Image by Plant Image Library via Flickr

The Ussurian Pear is the hardiest pear variety and grows with a dense and rounded habit. The foliage is dark and glossy and turns reddish-purple in the fall. The white flowers begin as pinkish buds and are 1 ⅓ inches in diameter and appear in the late spring.

The Ussurian Pear is a good choice of high altitude fruit tree for colder climates. It’ll grow in normal to moist soils, with some sand or clay tolerance.

Other Common Names: Chinese Pear Tree

Growing Zones: 4-9

Average Size at Maturity: 20-40 ft tall and 10-30 ft wide

Flowering Season: Mid-spring to late summer

5. Golden Raintree (Koelreuteria paniculata)

Golden Rain
Image by peganum via Flickr

The Goldenrain tree is a fast-growing, rare yellow-blooming tree. It lends a graceful form to any landscape and provides visual interest throughout the year. Goldenrain trees will survive in a whole array of different soil conditions as well as in urban environments, making them a very useful tree for many areas in CO. It’ll tolerate both heat, cold, and wind.

The rare yellow-colored blossom of the Goldenrain Tree are held in upright clusters on a stalk about 12-18 inches in length. The leaves are compound, 6-15” long and are made of 7-15 toothed leaflets 1-4” in length and turn pale yellow in the fall.

Other Common Names: Varnish Tree, Pride of India, China Tree

Growing Zones: 5-9

Average Size at Maturity: 30-40 ft tall and 30-35 ft wide

Flowering Season: June – July

6. Western Catalpa (Catalpa spp.)

Western Catalpa
Image by FotoGuy 49057 via Flickr

The Western Catalpa is native to the United States where it grows in open forests. It has an upright and loosely pyramidal crown that is sometimes rounded and half-open.

The bark is grey-brown and peels off in narrow plates, whilst the twigs change from olive green to grey. The leaves are heart-shaped and dull green, appear late in the spring, and are shed relatively early in the season.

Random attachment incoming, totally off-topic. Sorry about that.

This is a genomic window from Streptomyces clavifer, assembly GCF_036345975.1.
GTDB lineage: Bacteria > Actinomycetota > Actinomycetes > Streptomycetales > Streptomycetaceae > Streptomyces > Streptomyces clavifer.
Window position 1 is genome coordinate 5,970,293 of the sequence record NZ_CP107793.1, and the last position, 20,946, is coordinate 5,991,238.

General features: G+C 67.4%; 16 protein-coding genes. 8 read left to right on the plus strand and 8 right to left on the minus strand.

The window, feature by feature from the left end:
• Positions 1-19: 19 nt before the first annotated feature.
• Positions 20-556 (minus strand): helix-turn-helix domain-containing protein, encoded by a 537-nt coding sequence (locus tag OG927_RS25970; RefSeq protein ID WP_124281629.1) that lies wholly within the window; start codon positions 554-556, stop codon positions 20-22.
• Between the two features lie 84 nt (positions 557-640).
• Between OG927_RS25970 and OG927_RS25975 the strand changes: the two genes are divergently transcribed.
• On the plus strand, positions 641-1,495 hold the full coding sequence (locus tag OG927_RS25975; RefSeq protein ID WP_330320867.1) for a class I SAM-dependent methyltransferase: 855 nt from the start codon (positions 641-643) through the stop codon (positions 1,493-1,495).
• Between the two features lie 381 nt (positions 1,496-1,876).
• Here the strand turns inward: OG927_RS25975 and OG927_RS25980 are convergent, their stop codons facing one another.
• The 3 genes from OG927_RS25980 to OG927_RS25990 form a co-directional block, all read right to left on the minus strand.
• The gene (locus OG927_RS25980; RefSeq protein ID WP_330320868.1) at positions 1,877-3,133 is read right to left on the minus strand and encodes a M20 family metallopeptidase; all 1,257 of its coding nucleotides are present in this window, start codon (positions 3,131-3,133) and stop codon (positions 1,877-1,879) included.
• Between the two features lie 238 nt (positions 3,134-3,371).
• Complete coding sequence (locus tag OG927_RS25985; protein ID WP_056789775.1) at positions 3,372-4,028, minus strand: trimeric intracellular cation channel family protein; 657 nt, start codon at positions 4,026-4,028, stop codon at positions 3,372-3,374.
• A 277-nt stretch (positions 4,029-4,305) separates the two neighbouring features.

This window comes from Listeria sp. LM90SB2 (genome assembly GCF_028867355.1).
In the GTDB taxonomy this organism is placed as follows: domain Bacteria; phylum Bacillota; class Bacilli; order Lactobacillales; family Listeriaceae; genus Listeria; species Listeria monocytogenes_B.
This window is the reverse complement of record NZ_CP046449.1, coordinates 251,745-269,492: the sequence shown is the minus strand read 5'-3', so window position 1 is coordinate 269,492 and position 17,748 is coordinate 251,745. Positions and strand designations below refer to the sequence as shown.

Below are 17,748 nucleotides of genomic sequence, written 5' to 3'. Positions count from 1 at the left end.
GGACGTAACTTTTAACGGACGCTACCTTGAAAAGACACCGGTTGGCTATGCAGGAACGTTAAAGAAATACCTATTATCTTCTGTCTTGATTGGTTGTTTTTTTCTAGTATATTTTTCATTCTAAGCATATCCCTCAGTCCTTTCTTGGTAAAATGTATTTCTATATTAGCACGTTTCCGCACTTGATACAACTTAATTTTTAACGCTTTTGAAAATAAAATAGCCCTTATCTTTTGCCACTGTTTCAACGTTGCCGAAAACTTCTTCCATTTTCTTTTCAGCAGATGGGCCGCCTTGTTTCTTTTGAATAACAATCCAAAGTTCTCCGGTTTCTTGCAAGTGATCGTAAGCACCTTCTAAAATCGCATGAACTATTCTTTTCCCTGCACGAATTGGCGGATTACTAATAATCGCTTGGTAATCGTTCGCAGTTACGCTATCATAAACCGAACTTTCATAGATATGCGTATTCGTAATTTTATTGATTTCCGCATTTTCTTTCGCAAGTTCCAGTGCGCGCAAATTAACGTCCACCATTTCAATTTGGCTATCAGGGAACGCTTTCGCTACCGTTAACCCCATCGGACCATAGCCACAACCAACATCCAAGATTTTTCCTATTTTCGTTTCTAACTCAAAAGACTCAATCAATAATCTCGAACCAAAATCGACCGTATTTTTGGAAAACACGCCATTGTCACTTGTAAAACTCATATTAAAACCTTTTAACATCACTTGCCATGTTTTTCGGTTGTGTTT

The inflorescence of the Western Catalpa are borne on long panicles that are white with yellow and purple spots. These are followed by very long and slender seed capsules. It’ll grow in almost any soil type provided it’s not too wet. It’s a valuable tree for bees and other pollinators so is a good choice for those looking to plant a pollinator-friendly garden.

Other Common Names: Northern Catalpa, Hardy Catalpa, Catawba, Cigar Tree

Growing Zones: 4-8

Average Size at Maturity: 40-50 ft tall and 30-35 ft wide

Flowering Season: Late May to June

7. Black Walnut (Juglans nigra)

Black Walnut
Image by vhines200 via Flickr

The Black Walnut is a fast-growing deciduous tree native to parts of the eastern United States. It’s an extremely large tree with a rounded-to-oval large canopy of spreading branches that can be rewarding to grow if you have the space.

It’s cultivated for ornamental purposes, timber, and edible nuts. The bark and leaves are also harvested for medicinal purposes. The seeds are eaten by various types of birds and rodents.

The male flowers are greenish-yellow catkins and the females are borne on short terminal spikes. The Black Walnut grows best in deep, rich, well-drained soils alongside streams in open locations up to 3,280 ft. It needs full sun and won’t tolerate overly shaded roots.

Other Common Names: Black Walnut